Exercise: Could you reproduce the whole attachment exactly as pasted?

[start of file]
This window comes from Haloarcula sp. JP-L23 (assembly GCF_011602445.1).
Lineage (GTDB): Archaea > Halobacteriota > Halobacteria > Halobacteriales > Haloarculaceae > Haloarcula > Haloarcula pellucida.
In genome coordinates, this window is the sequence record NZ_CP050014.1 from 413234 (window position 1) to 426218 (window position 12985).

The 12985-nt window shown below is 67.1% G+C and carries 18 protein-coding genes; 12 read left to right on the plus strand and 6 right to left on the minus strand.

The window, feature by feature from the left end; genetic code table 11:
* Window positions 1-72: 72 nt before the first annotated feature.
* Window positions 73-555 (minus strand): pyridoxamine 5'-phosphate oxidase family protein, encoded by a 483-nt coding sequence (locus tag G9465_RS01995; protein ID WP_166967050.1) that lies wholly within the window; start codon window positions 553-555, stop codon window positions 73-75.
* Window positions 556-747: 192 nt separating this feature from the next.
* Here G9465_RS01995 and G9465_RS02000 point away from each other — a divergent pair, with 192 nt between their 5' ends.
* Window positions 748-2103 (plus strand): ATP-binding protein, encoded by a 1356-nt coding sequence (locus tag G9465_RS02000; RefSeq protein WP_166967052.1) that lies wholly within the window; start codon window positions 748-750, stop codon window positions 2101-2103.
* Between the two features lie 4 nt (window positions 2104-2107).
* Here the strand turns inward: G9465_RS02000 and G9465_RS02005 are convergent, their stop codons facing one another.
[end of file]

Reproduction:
This window comes from Haloarcula sp. JP-L23 (assembly GCF_011602445.1).
Lineage (GTDB): Archaea > Halobacteriota > Halobacteria > Halobacteriales > Haloarculaceae > Haloarcula > Haloarcula pellucida.
In genome coordinates, this window is the sequence record NZ_CP050014.1 from 413234 (window position 1) to 426218 (window position 12985).

The 12985-nt window shown below is 67.1% G+C and carries 18 protein-coding genes; 12 read left to right on the plus strand and 6 right to left on the minus strand.

The window, feature by feature from the left end; genetic code table 11:
* Window positions 1-72: 72 nt before the first annotated feature.
* Window positions 73-555 (minus strand): pyridoxamine 5'-phosphate oxidase family protein, encoded by a 483-nt coding sequence (locus tag G9465_RS01995; protein ID WP_166967050.1) that lies wholly within the window; start codon window positions 553-555, stop codon window positions 73-75.
* Window positions 556-747: 192 nt separating this feature from the next.
* Here G9465_RS01995 and G9465_RS02000 point away from each other — a divergent pair, with 192 nt between their 5' ends.
* Window positions 748-2103 (plus strand): ATP-binding protein, encoded by a 1356-nt coding sequence (locus tag G9465_RS02000; RefSeq protein WP_166967052.1) that lies wholly within the window; start codon window positions 748-750, stop codon window positions 2101-2103.
* Between the two features lie 4 nt (window positions 2104-2107).
* Here the strand turns inward: G9465_RS02000 and G9465_RS02005 are convergent, their stop codons facing one another.